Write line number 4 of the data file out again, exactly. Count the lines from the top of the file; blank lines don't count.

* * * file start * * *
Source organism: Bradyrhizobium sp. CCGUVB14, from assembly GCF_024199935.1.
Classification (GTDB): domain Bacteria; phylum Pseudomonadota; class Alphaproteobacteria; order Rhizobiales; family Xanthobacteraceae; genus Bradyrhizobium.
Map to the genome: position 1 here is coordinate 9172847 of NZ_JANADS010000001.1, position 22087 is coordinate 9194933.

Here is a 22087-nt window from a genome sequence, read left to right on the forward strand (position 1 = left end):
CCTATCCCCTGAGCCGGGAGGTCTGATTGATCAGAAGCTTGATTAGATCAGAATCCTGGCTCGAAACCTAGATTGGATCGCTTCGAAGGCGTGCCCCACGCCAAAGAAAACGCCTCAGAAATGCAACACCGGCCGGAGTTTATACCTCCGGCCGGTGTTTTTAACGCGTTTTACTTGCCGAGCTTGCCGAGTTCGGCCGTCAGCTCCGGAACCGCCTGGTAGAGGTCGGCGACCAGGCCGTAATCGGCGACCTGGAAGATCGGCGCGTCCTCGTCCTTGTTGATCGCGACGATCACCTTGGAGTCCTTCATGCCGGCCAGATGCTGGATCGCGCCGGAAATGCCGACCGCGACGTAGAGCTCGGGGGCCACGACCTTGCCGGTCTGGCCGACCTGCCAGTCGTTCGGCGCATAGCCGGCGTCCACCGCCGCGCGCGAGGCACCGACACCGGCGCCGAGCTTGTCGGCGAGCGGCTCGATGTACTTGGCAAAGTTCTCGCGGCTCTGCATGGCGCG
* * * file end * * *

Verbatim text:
Here is a 22087-nt window from a genome sequence, read left to right on the forward strand (position 1 = left end):